The words in stories can be profound with special meanings only to us. Each individual will interpret the meanings within these quotations differently according to our own life experiences.
Reading RX offers a selection of quotations from novels and memoirs that we have used when our Bibliotherapy With Janice group first gets together.
"The past is a foreign country: they do things differently there."
A novel by L.P. Hartley
"Loss brings pain. Yes. But pain triggers memory. And memory is a kind of new birth, within each of us. And it is that new birth after long pain, that resurrection - in memory - that, to our surprise, perhaps, comforts us."
While I Was Gone
A novel by Sue Miller
DOG IS MY CO-PILOT
Quote from The Bark magazine
"I didn't understand the magic of those words then, and I don't understand it now. I know only this: that when my mother told me she had not been the mother to me that she wished she'd been, she became that mother for the first time."
A memoir by Tara Westover
"If you assume the world is what you make it, then of course what you make will look like the world"
Pretty As A Picture
A novel by Elizabeth Little
"Maybe that's what all lives were, though. Maybe even the most seemingly perfectly intense or worthwhile lives ultimately felt the same. Acres of disappointment and monotony and hurts and rivalries but with flashes of wonder and beauty."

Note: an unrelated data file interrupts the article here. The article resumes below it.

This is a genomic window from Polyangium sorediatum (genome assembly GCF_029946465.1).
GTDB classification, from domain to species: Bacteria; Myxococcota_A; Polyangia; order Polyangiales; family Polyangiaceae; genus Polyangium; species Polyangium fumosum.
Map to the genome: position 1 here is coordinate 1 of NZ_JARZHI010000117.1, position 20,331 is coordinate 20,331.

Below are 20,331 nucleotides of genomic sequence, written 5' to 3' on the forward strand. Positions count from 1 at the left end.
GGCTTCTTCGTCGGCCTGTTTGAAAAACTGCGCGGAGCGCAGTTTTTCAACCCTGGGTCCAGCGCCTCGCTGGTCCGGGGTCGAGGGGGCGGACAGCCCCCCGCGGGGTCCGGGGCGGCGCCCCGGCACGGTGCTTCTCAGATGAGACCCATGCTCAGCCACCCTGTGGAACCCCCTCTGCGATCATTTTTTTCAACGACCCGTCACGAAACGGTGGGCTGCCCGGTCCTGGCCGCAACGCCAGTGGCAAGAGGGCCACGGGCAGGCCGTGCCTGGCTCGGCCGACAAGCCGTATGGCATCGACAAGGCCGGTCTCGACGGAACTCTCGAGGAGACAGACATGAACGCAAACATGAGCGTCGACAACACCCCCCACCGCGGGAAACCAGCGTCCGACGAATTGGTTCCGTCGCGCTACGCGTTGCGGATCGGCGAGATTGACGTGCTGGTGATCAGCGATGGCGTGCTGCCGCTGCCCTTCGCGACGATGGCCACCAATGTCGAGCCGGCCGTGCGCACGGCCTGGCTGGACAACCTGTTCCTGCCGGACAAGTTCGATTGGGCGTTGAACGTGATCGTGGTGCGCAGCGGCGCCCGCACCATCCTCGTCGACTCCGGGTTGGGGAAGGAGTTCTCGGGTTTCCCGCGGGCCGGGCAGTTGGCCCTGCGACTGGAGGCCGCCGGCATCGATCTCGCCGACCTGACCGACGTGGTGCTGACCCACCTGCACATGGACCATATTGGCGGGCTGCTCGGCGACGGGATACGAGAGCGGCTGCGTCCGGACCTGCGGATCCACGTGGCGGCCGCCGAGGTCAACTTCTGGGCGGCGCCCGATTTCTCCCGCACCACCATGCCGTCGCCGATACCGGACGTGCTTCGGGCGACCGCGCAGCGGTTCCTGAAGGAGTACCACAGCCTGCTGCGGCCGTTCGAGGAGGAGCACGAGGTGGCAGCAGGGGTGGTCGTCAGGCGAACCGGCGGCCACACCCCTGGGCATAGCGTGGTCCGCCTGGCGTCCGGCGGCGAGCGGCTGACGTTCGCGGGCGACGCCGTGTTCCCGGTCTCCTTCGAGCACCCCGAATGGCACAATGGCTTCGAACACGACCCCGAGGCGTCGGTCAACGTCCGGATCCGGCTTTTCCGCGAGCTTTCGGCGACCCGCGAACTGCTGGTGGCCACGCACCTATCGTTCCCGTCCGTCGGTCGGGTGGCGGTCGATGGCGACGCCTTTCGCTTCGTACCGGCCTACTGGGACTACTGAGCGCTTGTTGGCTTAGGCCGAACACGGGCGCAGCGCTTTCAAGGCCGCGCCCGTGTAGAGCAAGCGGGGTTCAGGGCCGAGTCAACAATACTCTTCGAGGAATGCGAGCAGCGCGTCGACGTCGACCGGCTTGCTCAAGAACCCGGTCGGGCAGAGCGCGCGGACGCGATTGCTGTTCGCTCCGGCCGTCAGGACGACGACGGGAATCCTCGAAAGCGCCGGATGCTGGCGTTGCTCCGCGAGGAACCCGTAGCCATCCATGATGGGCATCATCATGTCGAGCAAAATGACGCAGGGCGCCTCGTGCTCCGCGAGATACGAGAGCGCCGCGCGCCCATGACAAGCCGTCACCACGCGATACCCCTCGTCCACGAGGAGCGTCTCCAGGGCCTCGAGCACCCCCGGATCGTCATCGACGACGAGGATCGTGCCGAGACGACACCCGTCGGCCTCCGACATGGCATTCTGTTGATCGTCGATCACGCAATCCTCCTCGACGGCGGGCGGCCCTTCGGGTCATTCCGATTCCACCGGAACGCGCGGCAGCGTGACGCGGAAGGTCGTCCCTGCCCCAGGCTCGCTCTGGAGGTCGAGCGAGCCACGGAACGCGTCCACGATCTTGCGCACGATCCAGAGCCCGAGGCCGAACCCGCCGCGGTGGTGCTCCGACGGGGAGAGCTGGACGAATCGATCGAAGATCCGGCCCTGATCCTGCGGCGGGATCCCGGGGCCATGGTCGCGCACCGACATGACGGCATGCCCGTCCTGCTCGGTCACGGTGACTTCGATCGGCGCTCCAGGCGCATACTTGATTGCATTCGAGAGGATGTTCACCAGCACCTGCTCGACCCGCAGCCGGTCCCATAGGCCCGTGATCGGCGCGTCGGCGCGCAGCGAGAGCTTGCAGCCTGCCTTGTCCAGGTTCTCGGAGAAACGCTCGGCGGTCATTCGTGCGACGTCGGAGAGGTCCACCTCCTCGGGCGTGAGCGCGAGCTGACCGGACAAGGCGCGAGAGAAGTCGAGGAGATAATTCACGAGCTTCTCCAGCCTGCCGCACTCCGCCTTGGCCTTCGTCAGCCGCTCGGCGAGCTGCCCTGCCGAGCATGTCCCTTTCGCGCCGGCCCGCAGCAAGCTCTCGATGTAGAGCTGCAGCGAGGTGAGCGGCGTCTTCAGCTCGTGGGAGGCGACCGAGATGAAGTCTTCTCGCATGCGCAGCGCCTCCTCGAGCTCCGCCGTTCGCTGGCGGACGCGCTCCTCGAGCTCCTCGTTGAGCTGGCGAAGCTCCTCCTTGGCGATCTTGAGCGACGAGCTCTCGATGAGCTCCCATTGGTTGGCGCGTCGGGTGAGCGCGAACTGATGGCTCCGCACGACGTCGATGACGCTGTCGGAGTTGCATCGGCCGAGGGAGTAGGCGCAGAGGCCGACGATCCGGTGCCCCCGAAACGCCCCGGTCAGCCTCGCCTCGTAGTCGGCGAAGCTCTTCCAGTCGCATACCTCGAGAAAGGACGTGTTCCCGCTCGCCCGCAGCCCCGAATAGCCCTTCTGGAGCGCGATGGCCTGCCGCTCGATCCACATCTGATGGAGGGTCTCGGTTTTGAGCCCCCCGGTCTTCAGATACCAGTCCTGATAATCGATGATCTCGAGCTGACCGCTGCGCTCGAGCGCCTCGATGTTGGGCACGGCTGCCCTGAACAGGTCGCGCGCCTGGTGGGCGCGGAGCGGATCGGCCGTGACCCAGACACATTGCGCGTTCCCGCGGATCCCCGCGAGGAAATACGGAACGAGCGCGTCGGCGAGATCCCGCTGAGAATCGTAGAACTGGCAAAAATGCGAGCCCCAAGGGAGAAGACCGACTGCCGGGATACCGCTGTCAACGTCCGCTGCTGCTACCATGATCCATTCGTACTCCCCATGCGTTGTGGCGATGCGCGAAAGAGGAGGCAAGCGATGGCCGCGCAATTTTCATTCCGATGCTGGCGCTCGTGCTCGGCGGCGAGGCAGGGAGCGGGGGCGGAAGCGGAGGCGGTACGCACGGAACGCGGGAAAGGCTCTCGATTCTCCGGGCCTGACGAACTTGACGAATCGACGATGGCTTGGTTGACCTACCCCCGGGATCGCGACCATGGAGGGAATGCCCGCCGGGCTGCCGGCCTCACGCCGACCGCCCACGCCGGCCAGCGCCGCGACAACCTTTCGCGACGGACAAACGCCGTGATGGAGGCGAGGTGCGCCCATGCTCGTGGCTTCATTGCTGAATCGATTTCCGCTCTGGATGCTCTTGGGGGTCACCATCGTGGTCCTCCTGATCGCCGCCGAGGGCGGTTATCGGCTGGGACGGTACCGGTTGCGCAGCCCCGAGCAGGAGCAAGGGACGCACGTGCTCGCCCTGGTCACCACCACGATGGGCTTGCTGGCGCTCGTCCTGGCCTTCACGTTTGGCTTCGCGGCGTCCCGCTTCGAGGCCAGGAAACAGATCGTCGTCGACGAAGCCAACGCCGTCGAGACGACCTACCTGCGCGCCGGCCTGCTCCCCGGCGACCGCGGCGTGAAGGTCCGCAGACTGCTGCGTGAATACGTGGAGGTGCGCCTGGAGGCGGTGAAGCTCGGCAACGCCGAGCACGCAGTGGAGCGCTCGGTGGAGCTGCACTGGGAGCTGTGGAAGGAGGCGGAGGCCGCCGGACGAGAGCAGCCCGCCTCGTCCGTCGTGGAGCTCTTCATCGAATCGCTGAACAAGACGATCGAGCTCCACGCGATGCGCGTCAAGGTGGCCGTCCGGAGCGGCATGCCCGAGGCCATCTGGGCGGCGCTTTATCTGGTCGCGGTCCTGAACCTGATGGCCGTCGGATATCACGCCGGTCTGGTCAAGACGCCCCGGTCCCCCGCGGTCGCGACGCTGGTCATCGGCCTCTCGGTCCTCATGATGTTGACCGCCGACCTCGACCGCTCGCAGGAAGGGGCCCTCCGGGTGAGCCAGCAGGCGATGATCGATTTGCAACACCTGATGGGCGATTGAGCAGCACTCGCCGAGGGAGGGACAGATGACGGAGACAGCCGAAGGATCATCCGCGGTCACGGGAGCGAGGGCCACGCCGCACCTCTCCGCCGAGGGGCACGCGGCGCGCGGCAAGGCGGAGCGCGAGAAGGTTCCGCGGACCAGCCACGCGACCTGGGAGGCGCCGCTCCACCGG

The Midnight Library
A novel by Matt Haig
"I guess I can fill in the blank there." See, Mr. Coffin, that's the reason I'm telling you all this. Because filling in the blanks, as you put it, is exactly what you and your friend Troyer have been doing, except you've been filling them in wrong."
A novel by Richard Russo
Janice Shapiro, Licensed Marriage and Family Therapist, LMFT CA Lic. #86051
"Grief is a Sea made of your own tears. Salty swells cover the dark depths you must swim at your own pace. It takes time to build stamina. Some days my arms sliced through the water and I felt things would be okay, the shore wasn't so far off. Then one memory, one moment would nearly drown me, and I'd be back to the beginning, fighting to stay above the waves, exhausted, sinking in my own sorrow."
The Paris Library
A Novel by Janet Skeslien Charles